Movie review by Greg Carlson
One of the questions nagging David O. Russell’s “Silver Linings Playbook” as it divides critical opinion like so many of the filmmaker’s previous movies asks whether his adaptation of Matthew Quick’s 2008 novel wallows in the feel-good, romantic movie clichés Russell once (seemingly) rejected. Has Russell, following seven Oscar nominations and a pair of acting wins for “The Fighter,” acquiesced to the corporate conventions demanded of so many Hollywood hit machines? Is filmmaking somehow less “personal” if the story involves impossibly attractive stars playing characters “struggling” with mental illness?
Some answers might be found in the pages of Quick’s often funny book, one of those buzzed-about debuts optioned for cinema prior to its publication. In an interview with Mike Ryan, Russell describes receiving the novel from Sydney Pollack as a project that was to have been made prior to “The Fighter.” The filmmaker worked through multiple drafts of the script, significantly altering story elements, dropping several subplots, reimagining characters, and perhaps most notably overhauling Pat Sr., a figure whose presence in the novel is as cold and authoritative as Robert De Niro’s performance is tender and fluid.
The principal romantic relationship, between Bradley Cooper’s bi-polar Pat and Jennifer Lawrence’s grieving Tiffany, makes the transition from the page largely intact, and Russell doesn’t blink at the obvious genre requirement demanding the final reel union of the pharmaceutical-dependent pair (it wasn’t a problem for Howard Hawks, Preston Sturges, or Gregory La Cava either). Ostensibly, Pat is wholly committed to reconciliation with his estranged wife Nikki, whose adultery triggered the physical outburst that landed Pat in an institution and now places a restraining order between them, but from the moment Tiffany shows up, Pat will be the only one convinced he still has any hope of restoring his old life.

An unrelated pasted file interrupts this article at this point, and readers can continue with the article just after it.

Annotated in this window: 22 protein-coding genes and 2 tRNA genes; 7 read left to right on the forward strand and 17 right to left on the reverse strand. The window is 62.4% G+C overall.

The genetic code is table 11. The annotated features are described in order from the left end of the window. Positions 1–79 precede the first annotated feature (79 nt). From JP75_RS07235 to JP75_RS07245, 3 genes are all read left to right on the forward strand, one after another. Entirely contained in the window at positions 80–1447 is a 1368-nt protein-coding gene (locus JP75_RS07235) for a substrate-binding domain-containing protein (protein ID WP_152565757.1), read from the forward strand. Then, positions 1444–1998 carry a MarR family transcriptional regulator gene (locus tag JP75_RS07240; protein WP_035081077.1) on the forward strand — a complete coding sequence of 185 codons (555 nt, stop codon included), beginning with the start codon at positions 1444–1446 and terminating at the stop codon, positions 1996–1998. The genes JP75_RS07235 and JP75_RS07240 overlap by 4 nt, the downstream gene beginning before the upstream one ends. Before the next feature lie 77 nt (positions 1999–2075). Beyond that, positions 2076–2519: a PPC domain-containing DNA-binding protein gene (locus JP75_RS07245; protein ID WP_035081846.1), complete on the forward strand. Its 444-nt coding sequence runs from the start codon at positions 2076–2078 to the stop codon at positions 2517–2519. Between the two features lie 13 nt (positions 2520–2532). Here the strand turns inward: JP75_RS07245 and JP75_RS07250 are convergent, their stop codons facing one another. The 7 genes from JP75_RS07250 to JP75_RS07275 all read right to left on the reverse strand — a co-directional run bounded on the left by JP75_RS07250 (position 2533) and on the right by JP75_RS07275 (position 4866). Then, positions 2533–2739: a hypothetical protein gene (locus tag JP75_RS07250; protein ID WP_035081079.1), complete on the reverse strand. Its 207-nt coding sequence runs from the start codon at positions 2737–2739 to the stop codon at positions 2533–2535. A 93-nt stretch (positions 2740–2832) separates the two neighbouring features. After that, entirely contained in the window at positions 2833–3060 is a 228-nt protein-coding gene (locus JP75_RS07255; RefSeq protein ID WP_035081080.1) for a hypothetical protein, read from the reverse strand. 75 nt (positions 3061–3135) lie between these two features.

Like nearly any classic screwball comedy, Pat’s relationship with Tiffany is predicated on the unlikely: because she has the necessary access, she will deliver Pat’s letters to Nikki as long as Pat agrees to dance with Tiffany in a competition. Quick’s novel arguably makes better use of such a harebrained premise, but Russell apparently sees less value in the mechanics of plot when opportunities for charged dialogue and physical closeness are so ripe. Quick is specific about the music that so deeply affects Pat, but the movie capitalizes on different selections. One look at the delightfully amateurish medley mashup choreographed by Tiffany for the dance finale explains why: Russell aches for the unexpected shifts in tone that might otherwise threaten the consistency of a less interesting world.
“Silver Linings Playbook” reiterates the director’s strengths, from his confidence with noisy ensembles to his appreciation for unfiltered, truth-hurts declarations. Russell’s respect for the messy, impolite exchange has manifested in some of the director’s greatest moments (often around dinner tables, as “Flirting with Disaster” and “I Heart Huckabees” attest). “Silver Linings Playbook” starts as a story about a delusional young man but by the time the title reaches fruition, it might have transformed into a story about a young woman just as determined to find her own redemption from the past.